That's why he set up SCQuARE, a strategic consultancy that supports clients to build the complete plan and present it effectively. And out of this journey too came first the self-published book Getting Everyone on the Same Page and then The One Thing You Need to Know, published by Wiley. Not bad for the kid who left school at 16.
In this episode, Ross sets out his own extraordinary journey and the secrets of taking your idea and turning it into a story you can sell to the world.
This is not just any frog. This is the frog that gets Melissa Romo into writing mode. Usually he sits atop the antique writing desk in her bedroom, but if she's travelling he comes along and perches wherever he can, so that even on a plane or in an anonymous hotel room, he quietly sends the signal to her brain: 'It's time to write.'
Melissa has a unique perspective on writing: she's a novelist, a publisher, and also Head of Global Content at Sage, so she comes at the issue of connecting with people through content from multiple angles, bringing a fascinating insight to the business of writing business books.
In this week's episode as well as discussing her own writing routines and tips we touch on bots, voice assistants, interactive content and AI stories - it's a fascinating glimpse into how one of the world's biggest companies sees the future of content marketing.
One of the most common pieces of advice for business book authors - and one that I often repeat myself - is to focus on the reader. What problem do they have, what is it that they're seeking, what language will resonate with them?
That's important, but it's not the whole story. As Henry Ford famously said, if he'd asked people what they wanted they'd have said faster horses.
In this week's episode writer and positioning expert Mark Levy reveals how to balance what the readers want with what you as the author want to achieve and what you are uniquely positioned to create.
He describes how you can capture your unique meaning and fascination pile, your own mix of insights from the various experience and areas of expertise you've devleoped over the years, from which you can write something genuinely original that will establish you as a thought leader. And how it works to develop your own thinking too: 'You need to use the writing itself as a discovery process.'
Inspiring, illuminating and incredibly practical advice for writers who want to make a difference in the world.
'Noble embodies what we're trying to do here because it is about being in the service of others but in this case in business... Noble Purpose is about the impact you have on customers.' Or, in this case, readers.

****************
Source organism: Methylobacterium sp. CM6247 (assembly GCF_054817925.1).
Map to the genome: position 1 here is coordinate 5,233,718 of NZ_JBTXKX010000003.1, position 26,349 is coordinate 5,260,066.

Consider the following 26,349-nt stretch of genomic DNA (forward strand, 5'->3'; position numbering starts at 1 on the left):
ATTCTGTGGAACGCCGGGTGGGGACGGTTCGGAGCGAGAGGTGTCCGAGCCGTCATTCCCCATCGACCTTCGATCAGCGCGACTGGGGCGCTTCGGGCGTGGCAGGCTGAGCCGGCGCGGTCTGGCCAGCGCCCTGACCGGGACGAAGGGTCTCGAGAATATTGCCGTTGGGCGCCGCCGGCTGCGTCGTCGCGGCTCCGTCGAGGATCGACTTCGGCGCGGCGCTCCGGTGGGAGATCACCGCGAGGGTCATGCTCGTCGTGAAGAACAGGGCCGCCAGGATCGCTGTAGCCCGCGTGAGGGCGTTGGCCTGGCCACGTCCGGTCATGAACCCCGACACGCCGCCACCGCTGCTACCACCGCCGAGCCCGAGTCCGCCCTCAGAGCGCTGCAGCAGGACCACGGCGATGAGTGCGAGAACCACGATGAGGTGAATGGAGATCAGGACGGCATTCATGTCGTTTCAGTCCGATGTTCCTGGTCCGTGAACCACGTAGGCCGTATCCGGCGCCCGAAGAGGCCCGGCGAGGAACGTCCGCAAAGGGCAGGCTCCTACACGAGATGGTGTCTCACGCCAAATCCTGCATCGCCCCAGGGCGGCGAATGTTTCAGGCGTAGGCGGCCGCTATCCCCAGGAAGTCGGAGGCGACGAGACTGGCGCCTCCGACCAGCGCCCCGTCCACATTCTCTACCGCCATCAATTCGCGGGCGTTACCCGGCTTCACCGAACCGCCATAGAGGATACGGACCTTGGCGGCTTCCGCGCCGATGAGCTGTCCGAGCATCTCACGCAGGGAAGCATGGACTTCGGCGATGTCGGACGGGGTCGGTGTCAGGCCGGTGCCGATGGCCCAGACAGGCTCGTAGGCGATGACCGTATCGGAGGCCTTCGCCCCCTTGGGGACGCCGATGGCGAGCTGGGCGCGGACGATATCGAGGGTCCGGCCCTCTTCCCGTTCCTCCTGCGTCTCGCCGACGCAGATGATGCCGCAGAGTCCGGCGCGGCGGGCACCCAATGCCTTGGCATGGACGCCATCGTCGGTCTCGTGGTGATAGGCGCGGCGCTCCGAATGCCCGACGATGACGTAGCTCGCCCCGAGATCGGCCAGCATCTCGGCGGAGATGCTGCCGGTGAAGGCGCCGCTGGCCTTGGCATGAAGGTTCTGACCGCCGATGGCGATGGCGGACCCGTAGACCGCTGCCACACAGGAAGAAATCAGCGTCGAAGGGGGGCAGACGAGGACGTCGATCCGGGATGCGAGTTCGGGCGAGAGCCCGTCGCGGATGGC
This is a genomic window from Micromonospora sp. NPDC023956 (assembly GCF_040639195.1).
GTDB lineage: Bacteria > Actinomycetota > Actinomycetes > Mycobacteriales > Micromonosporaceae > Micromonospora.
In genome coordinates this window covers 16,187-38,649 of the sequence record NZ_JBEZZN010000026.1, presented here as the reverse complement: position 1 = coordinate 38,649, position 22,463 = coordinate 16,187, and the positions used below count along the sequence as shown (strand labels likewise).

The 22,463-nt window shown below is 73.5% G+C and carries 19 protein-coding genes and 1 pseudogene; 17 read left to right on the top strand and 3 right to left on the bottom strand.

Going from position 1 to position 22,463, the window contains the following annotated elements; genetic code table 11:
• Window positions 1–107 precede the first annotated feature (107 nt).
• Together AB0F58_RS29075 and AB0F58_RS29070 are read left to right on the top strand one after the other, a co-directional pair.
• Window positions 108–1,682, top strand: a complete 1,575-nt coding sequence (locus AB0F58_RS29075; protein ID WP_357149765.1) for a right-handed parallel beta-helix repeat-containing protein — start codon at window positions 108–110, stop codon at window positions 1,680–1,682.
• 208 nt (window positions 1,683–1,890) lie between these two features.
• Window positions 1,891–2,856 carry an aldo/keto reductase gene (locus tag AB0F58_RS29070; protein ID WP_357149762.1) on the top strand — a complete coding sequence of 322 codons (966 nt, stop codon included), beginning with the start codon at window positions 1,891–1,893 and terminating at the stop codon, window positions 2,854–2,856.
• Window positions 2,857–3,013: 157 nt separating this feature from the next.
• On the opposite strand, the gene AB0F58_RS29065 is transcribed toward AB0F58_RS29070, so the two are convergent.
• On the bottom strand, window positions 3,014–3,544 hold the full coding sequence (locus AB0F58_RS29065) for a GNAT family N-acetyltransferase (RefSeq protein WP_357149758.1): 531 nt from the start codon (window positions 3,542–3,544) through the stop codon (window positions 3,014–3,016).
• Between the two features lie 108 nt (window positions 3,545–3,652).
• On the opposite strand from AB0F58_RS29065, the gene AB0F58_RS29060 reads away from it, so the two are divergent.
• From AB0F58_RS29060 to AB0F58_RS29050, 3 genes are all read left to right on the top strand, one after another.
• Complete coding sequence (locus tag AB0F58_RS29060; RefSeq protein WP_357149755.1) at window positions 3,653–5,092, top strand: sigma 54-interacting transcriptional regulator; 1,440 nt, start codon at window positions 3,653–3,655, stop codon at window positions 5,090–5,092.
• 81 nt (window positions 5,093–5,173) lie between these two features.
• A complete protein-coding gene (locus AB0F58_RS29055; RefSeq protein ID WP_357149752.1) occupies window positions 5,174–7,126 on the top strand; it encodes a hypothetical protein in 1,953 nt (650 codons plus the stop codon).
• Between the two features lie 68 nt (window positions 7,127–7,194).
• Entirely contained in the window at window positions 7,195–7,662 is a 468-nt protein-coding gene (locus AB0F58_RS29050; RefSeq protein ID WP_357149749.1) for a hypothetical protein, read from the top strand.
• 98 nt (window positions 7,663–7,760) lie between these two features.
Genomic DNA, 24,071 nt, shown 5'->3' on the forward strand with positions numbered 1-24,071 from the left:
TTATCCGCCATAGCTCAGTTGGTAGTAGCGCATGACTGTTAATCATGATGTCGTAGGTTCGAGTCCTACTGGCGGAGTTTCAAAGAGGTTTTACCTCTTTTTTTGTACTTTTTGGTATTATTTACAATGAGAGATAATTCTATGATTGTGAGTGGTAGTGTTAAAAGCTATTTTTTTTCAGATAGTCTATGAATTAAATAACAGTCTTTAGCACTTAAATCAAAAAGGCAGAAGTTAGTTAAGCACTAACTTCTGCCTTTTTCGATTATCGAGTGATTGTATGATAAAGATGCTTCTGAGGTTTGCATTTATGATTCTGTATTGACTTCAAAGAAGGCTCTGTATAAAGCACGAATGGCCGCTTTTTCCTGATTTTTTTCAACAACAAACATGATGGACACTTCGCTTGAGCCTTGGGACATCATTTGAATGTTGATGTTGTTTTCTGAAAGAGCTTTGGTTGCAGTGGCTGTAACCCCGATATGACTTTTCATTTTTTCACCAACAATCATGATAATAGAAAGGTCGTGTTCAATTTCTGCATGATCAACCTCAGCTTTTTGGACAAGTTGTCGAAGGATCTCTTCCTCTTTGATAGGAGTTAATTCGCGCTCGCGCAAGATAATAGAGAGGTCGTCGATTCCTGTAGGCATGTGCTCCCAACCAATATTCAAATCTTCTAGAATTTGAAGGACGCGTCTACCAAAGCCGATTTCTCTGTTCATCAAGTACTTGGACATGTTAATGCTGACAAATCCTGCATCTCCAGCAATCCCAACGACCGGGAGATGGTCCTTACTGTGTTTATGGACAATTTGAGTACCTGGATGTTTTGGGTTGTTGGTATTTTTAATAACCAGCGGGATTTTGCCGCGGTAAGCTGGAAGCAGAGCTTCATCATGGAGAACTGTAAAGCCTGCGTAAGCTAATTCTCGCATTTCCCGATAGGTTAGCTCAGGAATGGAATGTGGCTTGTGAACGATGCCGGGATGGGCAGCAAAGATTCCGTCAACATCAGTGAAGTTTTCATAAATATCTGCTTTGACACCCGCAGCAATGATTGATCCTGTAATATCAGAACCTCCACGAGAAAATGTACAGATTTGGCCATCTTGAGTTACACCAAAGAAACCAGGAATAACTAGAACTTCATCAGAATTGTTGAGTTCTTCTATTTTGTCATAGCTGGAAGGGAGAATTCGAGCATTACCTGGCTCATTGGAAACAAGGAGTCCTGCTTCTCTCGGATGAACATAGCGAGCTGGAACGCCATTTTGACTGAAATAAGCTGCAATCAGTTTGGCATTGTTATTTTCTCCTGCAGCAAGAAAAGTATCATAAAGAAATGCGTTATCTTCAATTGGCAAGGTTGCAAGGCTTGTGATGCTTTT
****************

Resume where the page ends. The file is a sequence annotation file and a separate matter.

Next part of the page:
Lisa Earle McLeod writes from two key drivers: frustration and passion. Her book Selling with Noble Purpose embodied everything she'd learned and passionately believed in her career as a sales consultant, that selling is for the benefit and the maximum impact for the customer, not just giving them what they think they want. 'It gives you more courage with your customers,' she explains. And there's a very clear parallel with writing for your readers, too.
There are some great examples too of how the book works with the business, with a useful taxonomy of ways in which she as the author can work with clients who've read the book and want more.
And if you're bored of me banging on about structure, you'll love Lisa's top tip for would-be business book authors:
'Think about what you're excited about and think about what you're angry about and just start writing. Everyone thinks they have to have this big outline for a book, you don't. Just sit at the keyboard, bang it out. Don't start at the beginning. If you've got something for the end in mind, start there. If you've got the middle in mind, start there. Just start.'
'There's an awful lot of talk about platform in the media business these days,' admits Adrian Zackheim, the founder of Portfolio, Penguin's prestigious business book list. 'It's an obvious strategy for publishers to seek out people with pre-existing platforms and attempt to extend them, [but] one of the attractions of this work, for me at least, is that there is this calculation that one has to make about where is that platform? How significant, how important is the platform, and how good is this person as a communicator? Then how significant are the ideas that are being developed here? You have to triangulate those three considerations in order to determine the prospects for an author.'
This is a fascinating insight into how one of the world's most famous publishers of business books makes his acquisition decisions, and where he sees the industry heading.